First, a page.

Social Connection, Public Health, health, Priority, Public Health Priority, United States


A robust body of scientific evidence indicates that being embedded in high-quality close relationships and feeling socially connected to the people in your life is associated with decreased risk for all-cause mortality as well as a range of disease morbidities. Despite mounting evidence that the magnitude of these associations is comparable to many leading health determinants (that receive significant public health resources), government agencies, healthcare providers and associations, and public/private healthcare funders are slow to recognize human social relationships as either a health determinant or health risk marker in a manner that is comparable to other public health priorities. This article evaluates current evidence (on social relationships and health) according to criteria commonly used in determining public health priorities. The piece discusses challenges for reducing risk in this area and outlines an agenda for integrating social relationships into current public health priorities. Social Relationships and Public Health “The secret of getting ahead is getting started.” - Attributed to Mark Twain; remains unsourced Broad-based epidemiological studies provide clear and compelling evidence that social relationship status and functioning predict an array of important health outcomes and risk for premature mortality (House, Landis, & Umberson, 1988; Holt-Lunstad, Smith & Layton, 2010; Sbarra, Law, & Portley, 2011; Robles, Slatcher, Trombello, & McGinn, 2014; Shor & Roelfs, 2015). There is also a rich literature documenting the potential mechanisms that connect relationships to health outcomes (e.g., Uchino, 2006). Academics in interdisciplinary fields (e.g., epidemiology, psychology, sociology) have known about these findings for decades, but this work and its implications have only recently begun to trickle into the discussions of major health organizations. Most notably, the World Health Organization (WHO) now lists “Social Support Networks” as a determinant of health (WHO, n.d.) and the United Kingdom (UK) Minister of Health has established loneliness as a health priority (UK Department for Work & Pensions, 2015). Despite these laudable efforts, social relationships remain notably missing from the lists of currently accepted determinants of health for most major U.S. government agencies, healthcare providers and associations, and public/private healthcare funders 1 (e.g., Centers for Disease Control [CDC], Healthy People 2020, American Heart Association), and largely unrecognized or underappreciated by the general public. These facts raise important questions: Why are social relationships not adequately acknowledged and what steps may be necessary to update national public health priorities in a manner that is more consistent with the empirical research in this area? This paper addresses these questions and outlines an agenda for integrating social relationships into current public health priorities moving forward. Many people—from psychologists to public health officials— will assume that public health prioritization refers to large-scale interventions and/or social engineering that somehow legislates “better relationships” for all; understandably, this perspective may lead to reactance and concerns that any public health focus on social relationships is premature, naïve, or a form of unnecessary government involvement in matters of personal choice. However, quite simply, greater public health prioritization refers to directing “resources, time, and energy to those issues that are deemed most critical and practical to address” (CDC). Such resources can be directed toward education, basic and applied research, surveillance, containment and prevention efforts, public health policy, interventions, and even, if the data supports it, social engineering.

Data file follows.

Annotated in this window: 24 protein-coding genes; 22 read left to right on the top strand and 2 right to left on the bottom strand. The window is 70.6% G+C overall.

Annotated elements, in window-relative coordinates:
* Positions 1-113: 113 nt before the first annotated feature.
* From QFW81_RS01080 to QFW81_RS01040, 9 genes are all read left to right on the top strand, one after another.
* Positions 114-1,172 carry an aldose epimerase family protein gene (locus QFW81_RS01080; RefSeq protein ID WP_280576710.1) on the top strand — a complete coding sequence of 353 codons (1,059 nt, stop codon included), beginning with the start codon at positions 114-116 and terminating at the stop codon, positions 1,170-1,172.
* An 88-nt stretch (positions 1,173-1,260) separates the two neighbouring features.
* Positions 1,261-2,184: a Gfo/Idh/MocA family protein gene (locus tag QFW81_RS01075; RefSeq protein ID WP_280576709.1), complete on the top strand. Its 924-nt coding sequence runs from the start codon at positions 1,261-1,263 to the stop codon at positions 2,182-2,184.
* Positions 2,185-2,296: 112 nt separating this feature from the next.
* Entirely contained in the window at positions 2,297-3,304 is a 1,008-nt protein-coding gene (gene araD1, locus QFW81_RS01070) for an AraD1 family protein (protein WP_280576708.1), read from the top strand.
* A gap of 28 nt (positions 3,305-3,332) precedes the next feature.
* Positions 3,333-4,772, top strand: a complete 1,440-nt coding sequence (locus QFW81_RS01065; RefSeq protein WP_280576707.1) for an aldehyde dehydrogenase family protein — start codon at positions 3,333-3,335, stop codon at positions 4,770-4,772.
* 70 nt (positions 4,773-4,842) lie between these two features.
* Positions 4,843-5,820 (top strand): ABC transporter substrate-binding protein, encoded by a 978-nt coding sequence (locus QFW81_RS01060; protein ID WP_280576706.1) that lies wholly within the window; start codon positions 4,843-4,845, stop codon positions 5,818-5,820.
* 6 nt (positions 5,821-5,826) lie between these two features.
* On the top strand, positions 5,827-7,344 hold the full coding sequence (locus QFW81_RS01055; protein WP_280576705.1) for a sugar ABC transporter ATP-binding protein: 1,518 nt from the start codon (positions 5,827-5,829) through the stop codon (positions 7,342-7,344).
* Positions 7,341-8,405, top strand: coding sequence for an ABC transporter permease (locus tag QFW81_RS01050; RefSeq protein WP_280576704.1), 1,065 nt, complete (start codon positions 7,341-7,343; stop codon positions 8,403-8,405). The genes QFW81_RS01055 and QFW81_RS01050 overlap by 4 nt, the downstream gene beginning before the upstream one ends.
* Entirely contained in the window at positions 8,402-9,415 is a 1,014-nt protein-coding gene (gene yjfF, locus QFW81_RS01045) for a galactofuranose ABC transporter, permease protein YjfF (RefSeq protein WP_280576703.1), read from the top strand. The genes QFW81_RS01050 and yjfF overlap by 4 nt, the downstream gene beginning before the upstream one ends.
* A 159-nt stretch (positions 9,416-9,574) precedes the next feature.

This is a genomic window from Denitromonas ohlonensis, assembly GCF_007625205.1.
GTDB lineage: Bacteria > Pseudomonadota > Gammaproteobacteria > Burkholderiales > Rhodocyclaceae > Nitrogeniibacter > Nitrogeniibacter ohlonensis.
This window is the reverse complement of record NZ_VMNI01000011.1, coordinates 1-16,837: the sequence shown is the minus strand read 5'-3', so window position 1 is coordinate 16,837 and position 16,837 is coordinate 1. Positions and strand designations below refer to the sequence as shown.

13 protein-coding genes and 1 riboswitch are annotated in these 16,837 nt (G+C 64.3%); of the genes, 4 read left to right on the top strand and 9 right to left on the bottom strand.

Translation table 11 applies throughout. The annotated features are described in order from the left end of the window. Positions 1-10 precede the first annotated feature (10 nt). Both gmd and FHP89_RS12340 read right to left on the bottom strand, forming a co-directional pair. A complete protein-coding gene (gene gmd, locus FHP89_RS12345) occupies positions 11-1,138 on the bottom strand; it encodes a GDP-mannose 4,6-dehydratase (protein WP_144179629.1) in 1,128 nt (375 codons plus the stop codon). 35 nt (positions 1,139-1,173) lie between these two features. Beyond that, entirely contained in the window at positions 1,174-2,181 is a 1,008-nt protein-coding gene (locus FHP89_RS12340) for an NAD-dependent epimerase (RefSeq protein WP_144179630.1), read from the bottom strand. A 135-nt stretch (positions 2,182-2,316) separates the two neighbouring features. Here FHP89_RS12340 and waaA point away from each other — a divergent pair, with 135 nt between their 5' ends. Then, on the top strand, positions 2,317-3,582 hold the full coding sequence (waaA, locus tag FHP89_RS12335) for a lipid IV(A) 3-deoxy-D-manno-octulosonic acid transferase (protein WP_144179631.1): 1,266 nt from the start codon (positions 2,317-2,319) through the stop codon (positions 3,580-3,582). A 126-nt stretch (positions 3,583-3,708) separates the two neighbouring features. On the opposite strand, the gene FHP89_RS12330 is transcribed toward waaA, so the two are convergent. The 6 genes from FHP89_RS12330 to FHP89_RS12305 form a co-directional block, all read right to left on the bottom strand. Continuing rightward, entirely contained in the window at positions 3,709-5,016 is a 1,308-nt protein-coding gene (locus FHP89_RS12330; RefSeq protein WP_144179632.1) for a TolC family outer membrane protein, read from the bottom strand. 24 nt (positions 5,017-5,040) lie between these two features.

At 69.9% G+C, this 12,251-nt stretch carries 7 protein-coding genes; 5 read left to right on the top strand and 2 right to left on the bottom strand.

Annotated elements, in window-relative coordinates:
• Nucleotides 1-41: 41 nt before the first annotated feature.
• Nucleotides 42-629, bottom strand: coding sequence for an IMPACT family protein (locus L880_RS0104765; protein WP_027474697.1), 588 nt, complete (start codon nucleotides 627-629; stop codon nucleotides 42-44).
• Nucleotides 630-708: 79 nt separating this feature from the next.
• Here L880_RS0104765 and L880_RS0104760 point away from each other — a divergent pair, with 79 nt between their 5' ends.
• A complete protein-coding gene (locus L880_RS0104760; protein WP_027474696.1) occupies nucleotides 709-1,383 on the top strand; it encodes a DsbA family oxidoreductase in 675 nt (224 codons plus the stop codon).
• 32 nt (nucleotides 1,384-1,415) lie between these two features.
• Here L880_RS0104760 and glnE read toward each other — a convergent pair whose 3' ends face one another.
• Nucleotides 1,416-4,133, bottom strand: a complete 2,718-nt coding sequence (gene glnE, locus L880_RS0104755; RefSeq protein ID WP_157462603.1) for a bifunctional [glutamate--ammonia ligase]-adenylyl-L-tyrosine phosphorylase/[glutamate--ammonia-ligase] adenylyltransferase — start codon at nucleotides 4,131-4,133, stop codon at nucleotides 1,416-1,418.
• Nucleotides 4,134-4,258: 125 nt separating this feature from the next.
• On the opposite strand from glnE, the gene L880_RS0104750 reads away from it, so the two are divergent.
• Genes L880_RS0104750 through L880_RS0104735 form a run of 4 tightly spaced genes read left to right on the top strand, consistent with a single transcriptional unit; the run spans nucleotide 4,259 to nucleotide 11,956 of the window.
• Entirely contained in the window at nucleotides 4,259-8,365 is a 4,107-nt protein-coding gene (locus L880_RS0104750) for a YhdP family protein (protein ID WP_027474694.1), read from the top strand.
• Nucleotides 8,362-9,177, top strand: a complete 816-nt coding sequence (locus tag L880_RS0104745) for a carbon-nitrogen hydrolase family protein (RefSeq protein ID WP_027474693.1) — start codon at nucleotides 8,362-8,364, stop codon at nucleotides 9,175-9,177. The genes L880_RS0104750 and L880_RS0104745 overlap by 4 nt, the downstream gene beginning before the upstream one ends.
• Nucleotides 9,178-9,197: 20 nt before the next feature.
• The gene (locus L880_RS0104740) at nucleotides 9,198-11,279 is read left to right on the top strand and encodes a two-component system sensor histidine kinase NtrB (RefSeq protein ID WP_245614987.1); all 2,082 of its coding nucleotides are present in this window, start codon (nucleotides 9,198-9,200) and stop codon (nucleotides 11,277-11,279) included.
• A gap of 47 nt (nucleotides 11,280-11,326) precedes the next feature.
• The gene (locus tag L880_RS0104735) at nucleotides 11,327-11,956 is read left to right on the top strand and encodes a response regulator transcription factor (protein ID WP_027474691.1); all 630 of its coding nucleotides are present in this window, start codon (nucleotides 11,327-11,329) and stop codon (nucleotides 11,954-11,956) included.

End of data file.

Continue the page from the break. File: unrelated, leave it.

Original Publication Citation

Am Psychol. 2017 September ; 72(6): 517–530. doi:10.1037/amp0000103

Document Type

Peer-Reviewed Article

Publication Date



American Psychology




Family, Home, and Social Sciences



University Standing at Time of Publication

Full Professor

Included in

Psychology Commons